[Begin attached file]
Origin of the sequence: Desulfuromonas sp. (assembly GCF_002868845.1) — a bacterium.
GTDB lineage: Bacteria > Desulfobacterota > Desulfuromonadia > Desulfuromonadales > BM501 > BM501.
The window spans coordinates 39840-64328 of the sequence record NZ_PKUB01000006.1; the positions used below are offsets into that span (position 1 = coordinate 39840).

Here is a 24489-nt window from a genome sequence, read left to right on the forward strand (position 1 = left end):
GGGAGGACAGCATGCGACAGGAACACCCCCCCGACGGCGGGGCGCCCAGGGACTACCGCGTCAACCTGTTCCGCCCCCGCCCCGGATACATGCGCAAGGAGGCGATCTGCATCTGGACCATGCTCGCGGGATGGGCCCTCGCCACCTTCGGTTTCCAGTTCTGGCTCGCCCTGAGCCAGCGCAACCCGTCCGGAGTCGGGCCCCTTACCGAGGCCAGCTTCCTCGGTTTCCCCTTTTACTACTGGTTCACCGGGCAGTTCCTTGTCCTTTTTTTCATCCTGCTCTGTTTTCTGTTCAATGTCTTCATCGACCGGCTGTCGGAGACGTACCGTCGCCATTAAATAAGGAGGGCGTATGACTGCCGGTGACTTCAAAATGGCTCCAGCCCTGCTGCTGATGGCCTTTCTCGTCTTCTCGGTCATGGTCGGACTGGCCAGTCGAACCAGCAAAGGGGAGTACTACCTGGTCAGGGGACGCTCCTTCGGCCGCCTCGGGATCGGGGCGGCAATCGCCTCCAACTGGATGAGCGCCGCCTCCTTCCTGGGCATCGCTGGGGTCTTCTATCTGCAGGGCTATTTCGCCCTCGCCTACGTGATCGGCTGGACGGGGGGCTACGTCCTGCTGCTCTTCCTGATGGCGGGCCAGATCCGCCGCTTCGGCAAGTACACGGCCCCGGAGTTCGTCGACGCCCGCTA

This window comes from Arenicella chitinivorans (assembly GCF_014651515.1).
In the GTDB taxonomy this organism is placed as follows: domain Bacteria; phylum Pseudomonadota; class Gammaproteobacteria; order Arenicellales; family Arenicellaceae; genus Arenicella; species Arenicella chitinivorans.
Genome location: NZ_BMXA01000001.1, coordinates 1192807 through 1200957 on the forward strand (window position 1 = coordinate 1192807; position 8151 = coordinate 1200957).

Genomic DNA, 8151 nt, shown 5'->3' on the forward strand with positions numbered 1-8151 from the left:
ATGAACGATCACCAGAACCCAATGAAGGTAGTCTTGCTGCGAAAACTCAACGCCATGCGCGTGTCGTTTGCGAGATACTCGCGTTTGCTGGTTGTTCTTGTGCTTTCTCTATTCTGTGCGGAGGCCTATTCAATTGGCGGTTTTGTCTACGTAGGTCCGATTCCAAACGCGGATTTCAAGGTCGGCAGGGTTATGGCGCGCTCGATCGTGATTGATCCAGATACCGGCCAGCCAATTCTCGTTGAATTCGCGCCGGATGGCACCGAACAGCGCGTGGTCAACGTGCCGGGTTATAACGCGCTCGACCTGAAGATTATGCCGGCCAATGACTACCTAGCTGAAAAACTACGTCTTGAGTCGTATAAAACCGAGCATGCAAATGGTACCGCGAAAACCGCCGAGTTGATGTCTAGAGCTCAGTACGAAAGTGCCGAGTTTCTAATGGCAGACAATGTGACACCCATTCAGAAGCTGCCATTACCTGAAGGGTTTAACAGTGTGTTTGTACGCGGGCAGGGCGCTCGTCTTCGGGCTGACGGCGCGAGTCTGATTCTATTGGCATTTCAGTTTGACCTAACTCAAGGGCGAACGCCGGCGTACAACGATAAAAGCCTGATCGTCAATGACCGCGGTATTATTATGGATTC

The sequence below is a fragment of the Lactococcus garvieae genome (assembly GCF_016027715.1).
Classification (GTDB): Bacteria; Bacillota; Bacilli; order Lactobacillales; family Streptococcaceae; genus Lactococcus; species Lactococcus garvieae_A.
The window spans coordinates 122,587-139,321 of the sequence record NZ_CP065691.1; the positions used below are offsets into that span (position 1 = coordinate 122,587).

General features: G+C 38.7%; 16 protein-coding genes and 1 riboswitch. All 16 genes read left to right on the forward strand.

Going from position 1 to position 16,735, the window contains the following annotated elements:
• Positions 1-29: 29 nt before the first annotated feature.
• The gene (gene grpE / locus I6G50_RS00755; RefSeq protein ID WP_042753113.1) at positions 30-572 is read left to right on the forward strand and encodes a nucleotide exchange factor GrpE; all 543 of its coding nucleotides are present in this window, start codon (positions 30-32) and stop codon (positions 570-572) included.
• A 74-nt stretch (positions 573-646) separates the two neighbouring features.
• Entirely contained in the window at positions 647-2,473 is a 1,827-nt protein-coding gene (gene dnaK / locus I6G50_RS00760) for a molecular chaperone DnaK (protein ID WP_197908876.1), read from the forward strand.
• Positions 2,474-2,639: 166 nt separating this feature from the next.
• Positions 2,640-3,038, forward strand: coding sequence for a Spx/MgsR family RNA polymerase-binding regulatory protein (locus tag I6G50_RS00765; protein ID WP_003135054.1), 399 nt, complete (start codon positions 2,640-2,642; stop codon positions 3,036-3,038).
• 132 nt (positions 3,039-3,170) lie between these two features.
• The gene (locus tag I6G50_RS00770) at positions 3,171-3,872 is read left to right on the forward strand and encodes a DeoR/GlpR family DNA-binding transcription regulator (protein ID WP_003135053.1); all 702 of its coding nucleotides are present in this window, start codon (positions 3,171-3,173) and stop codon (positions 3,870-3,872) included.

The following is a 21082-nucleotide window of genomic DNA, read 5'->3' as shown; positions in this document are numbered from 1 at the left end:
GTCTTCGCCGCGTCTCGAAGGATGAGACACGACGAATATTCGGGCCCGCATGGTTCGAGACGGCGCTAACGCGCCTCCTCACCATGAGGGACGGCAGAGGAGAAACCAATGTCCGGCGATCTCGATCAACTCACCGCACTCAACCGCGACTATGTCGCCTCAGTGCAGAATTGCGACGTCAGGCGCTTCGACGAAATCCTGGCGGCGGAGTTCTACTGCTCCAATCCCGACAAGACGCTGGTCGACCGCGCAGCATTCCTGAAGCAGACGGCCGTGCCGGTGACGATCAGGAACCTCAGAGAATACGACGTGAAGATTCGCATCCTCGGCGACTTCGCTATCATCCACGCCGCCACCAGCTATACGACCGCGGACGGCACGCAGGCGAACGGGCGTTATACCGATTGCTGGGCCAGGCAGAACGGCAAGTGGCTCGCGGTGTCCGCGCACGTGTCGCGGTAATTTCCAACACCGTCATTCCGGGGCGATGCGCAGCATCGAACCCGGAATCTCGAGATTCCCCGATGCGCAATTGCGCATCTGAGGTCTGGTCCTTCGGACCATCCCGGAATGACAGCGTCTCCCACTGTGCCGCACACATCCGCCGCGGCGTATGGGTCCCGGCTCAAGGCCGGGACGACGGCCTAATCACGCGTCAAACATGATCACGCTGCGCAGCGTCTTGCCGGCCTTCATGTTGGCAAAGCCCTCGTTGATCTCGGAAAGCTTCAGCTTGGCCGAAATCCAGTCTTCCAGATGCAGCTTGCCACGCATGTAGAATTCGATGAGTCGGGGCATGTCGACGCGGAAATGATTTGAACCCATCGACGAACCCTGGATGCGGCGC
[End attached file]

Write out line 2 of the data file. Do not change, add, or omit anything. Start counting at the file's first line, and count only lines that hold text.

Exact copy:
GTDB lineage: Bacteria > Desulfobacterota > Desulfuromonadia > Desulfuromonadales > BM501 > BM501.